Corals at Ocean Park, Hong Kong

+ Businesses that begin to consider natural capital in their decisions now will be the ones to gain a competitive advantage in a future of constrained and regulated resources.

I feel strongly that businesses should consider natural capital in their decisions now if they want to have a competitive advantage in a future of constrained and regulated resources.
 
Natural capital is the elements of nature that produce value to people, such as the stock of forests, rivers, land and oceans. The outputs of natural capital are ecosystems services, a term that describes the benefits people get from these elements.

According to the Millennium Ecosystems Assessment, two-thirds of the natural capital on which society and business rely is either degraded or in decline. This is a problem for businesses because a shortage of natural resources can affect supply chains, share prices and, ultimately their existence.

Yet because corporations have effectively been getting natural capital for free, there has been little direct incentive for them to act. Putting a value on nature changes that. It enables forward-thinking industries to instil resilience and manage risk more effectively.

Indeed many companies have already taken the idea of natural capital on board. Clothing brand Puma was one of the first to develop an environmental profit and loss account, which attempted to capture the true environmental (external) cost of producing its products. In the extractive industries, companies like Cemex, Lafarge and Rio Tinto actively consider natural capital in their operations. And the food industries are working with farmers to reduce impacts on ecosystems services.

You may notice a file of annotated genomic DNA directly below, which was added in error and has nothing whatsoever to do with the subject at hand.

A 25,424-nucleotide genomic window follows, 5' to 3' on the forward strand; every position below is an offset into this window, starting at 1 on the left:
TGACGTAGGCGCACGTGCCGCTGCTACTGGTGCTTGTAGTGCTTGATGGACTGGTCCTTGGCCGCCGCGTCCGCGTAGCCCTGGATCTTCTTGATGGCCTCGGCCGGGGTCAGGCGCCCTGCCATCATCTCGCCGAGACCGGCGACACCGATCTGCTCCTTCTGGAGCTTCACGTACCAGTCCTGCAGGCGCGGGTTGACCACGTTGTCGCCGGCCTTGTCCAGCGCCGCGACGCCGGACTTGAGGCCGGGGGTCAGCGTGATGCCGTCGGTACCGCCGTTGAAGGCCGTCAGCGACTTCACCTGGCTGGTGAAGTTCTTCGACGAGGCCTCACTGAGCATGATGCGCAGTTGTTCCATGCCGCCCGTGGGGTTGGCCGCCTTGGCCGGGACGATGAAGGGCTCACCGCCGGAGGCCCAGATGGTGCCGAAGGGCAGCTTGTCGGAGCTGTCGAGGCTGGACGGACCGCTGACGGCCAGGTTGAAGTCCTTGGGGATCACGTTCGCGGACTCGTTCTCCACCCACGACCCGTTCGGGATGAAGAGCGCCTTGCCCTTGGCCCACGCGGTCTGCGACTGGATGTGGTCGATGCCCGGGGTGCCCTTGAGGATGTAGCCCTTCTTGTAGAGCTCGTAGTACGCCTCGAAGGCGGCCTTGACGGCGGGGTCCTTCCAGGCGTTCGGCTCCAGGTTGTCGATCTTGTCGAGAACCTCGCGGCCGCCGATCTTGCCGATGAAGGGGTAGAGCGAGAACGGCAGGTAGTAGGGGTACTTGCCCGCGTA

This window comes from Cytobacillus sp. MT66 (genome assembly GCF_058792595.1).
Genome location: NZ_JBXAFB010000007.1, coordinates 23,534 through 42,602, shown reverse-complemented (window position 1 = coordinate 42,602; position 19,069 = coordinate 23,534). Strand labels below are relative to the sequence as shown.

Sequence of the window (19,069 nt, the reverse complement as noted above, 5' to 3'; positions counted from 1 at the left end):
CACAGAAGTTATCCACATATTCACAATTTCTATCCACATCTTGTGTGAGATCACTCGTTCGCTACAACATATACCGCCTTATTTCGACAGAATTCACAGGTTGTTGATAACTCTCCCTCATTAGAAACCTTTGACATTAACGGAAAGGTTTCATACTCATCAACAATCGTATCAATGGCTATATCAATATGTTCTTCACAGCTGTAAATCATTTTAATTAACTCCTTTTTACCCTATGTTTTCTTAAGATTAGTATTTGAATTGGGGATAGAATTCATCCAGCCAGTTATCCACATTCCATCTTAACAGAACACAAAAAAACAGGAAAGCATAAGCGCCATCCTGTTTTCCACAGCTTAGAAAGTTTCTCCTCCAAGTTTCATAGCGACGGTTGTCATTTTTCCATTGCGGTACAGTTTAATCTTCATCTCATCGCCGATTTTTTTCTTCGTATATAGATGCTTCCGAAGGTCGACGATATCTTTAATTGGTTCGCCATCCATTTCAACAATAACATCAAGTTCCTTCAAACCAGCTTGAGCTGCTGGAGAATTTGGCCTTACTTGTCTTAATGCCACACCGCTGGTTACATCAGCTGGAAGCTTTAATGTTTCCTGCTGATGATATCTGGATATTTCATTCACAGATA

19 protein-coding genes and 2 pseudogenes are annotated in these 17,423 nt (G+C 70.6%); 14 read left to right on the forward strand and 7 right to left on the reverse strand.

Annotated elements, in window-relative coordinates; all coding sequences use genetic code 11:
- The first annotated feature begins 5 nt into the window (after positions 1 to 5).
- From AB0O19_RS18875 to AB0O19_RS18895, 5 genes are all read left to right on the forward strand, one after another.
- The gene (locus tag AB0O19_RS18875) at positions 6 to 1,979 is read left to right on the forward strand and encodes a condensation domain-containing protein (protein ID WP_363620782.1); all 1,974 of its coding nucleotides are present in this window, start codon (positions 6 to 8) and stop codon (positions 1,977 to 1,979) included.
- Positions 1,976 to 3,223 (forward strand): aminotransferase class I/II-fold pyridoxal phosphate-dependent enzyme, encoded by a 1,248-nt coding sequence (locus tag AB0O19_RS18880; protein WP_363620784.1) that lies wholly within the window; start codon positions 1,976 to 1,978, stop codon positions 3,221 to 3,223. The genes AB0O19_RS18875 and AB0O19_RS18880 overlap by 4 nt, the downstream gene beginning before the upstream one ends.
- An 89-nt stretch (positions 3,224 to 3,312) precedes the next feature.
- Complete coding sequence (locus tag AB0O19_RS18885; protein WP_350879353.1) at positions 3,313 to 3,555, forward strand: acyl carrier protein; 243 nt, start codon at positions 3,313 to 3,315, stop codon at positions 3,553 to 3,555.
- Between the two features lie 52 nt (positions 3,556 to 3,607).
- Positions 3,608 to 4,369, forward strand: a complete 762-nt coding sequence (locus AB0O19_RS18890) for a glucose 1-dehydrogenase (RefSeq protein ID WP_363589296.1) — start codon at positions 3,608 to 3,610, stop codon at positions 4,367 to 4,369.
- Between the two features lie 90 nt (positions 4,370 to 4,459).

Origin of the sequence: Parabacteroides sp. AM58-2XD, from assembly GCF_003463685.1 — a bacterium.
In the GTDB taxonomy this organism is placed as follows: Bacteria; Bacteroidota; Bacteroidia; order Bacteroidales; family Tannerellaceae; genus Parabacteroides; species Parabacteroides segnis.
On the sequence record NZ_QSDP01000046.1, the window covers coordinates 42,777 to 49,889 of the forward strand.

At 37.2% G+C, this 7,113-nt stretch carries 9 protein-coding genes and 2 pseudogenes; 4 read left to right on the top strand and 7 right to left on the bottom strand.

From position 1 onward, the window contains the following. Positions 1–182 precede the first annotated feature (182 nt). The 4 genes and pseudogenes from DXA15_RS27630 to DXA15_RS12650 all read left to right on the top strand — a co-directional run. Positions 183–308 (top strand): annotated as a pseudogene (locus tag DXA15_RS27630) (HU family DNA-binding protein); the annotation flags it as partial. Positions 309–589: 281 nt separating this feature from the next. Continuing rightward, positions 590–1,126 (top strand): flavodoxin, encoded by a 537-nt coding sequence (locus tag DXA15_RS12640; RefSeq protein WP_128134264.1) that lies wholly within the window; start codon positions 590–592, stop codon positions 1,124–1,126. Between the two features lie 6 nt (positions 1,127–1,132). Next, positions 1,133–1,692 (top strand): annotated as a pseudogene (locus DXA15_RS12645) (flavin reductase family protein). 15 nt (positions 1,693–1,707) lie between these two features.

Of course, this isn’t an easy process. It can be hard to uncover the data you need to understand the complete picture of natural capital or ecosystems services. And you simply can’t monetise all the value people gain from ecosystems – such as spiritual, cultural heritage or aesthetic benefits.

But it is now becoming essential in many industries to try and account for natural capital. The impact of constrained resources on supply chains, the requirements of increasing regulation, and the risk of reputational damage mean that keeping nature off your balance sheet is no longer an option.

What’s more, natural capital is increasingly included within corporate social responsibility reporting and organisations such as the International Finance Corporation has incorporated ecosystem services assessments within its standards.

To me it’s clear. The businesses that begin to consider natural capital in their decisions now will be the ones to gain a competitive advantage in a future of constrained and regulated resources.